Knowledge on the outcome after withdrawal of different medical therapies in IBD patients who have successfully achieved remission is constantly growing but is still insufficient to create universal guidelines. As a final conclusion, the relapse rates after withdrawal of a well-established therapy in IBD patients are generally high, but in case of specific patients, the discontinuation of therapy can be considered. This decision must be made on an individual basis by the help of the predictive risk factors detailed above and must be discussed with the individual patient, after providing all the necessary information on the risks of the cessation and the continuation of therapy. More, well-designed prospective studies are needed to answer all the remaining questions concerning the optimal duration of therapy in IBD patients in remission.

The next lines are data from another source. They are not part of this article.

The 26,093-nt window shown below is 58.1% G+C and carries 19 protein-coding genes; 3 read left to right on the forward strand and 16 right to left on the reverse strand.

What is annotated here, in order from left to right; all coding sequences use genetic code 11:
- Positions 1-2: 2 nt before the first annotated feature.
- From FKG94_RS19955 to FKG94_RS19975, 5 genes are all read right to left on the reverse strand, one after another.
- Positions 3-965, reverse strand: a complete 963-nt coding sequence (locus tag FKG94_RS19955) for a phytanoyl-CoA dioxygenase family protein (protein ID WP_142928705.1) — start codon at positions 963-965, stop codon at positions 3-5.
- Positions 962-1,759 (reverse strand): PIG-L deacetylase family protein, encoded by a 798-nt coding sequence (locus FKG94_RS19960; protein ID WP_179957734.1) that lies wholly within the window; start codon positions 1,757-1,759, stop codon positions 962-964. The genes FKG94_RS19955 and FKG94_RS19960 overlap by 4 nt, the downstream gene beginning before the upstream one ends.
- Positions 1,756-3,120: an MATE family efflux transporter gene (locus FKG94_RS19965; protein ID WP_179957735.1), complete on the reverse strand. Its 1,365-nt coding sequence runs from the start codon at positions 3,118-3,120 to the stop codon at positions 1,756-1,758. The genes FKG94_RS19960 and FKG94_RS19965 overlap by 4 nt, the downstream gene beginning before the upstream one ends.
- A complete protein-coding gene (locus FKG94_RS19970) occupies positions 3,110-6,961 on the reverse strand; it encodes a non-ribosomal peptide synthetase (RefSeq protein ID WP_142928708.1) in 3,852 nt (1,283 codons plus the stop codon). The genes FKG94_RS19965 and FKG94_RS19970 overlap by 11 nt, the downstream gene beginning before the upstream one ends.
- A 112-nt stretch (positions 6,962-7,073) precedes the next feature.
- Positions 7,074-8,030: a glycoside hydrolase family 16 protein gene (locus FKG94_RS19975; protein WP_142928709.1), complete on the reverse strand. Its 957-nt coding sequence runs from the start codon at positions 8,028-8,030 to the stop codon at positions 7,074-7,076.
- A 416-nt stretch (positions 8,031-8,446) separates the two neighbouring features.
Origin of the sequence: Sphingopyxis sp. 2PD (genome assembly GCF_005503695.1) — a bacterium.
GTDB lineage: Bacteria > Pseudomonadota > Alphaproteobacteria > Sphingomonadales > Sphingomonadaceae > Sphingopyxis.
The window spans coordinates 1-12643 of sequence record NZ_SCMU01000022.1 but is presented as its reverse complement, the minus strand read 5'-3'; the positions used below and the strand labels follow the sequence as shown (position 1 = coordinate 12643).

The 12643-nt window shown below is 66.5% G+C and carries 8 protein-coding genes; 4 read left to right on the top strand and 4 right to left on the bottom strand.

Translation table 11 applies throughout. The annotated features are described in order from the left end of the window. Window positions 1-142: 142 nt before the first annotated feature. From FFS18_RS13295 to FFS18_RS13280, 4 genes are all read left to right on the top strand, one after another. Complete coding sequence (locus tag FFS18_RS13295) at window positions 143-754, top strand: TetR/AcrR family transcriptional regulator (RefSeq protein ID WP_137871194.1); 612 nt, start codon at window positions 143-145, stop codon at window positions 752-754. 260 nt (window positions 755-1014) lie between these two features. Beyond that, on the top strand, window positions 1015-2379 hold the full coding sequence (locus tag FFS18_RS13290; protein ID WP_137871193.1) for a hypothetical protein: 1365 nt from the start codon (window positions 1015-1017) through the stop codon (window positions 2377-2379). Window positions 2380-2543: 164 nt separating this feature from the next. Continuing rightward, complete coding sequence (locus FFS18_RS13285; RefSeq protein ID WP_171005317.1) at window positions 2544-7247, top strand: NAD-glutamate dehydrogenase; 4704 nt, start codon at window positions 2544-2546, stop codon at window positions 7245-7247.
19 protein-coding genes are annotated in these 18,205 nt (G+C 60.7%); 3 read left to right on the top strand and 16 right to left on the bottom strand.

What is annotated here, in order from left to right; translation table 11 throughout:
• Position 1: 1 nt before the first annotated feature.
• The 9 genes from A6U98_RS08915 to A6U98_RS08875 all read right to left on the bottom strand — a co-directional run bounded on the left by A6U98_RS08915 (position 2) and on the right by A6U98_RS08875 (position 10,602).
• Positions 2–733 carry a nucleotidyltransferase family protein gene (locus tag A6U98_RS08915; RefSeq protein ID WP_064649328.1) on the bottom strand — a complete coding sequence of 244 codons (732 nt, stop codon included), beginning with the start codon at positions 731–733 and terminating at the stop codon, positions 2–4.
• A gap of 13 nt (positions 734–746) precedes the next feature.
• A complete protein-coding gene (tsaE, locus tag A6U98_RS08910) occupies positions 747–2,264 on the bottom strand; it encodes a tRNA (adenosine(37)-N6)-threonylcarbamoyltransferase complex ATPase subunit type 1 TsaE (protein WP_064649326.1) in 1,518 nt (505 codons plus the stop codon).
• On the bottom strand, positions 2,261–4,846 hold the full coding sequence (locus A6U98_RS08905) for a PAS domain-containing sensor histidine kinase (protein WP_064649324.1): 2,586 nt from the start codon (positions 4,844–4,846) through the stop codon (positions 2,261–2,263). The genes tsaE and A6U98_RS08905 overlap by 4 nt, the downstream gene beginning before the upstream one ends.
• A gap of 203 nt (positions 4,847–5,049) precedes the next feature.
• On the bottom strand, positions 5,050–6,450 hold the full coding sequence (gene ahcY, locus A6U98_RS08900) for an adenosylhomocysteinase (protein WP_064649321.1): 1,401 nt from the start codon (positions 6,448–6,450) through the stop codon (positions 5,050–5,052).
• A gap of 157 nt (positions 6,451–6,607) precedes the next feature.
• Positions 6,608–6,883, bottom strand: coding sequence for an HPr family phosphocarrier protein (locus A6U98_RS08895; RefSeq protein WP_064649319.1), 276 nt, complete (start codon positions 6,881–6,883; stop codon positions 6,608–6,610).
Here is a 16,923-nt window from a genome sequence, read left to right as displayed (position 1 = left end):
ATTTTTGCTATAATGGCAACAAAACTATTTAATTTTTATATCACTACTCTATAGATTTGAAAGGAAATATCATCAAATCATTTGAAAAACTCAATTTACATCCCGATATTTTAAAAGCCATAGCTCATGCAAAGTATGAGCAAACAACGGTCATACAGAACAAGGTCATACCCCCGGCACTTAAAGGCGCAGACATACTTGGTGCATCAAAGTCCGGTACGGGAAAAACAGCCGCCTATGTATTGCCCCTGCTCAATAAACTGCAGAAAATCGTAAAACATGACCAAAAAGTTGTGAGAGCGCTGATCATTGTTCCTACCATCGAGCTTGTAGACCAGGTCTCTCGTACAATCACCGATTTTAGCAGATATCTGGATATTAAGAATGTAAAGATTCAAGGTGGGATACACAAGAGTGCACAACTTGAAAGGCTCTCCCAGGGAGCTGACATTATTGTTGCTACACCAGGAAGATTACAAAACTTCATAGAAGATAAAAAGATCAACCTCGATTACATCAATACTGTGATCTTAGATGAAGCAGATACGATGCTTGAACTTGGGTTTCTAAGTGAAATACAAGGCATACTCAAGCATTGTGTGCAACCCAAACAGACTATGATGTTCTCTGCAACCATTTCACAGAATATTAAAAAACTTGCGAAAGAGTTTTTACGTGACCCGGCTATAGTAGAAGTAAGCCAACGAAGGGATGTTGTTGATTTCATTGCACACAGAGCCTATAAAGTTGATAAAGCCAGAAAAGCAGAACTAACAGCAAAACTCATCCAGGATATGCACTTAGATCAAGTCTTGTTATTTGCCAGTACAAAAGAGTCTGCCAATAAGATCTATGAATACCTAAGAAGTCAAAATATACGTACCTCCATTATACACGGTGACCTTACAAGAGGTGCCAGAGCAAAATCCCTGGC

Conflict of Interests

The authors declare that there is no conflict of interests regarding the publication of this paper.

Authors’ Contribution

Both authors drafted and revised the paper and approved the final version.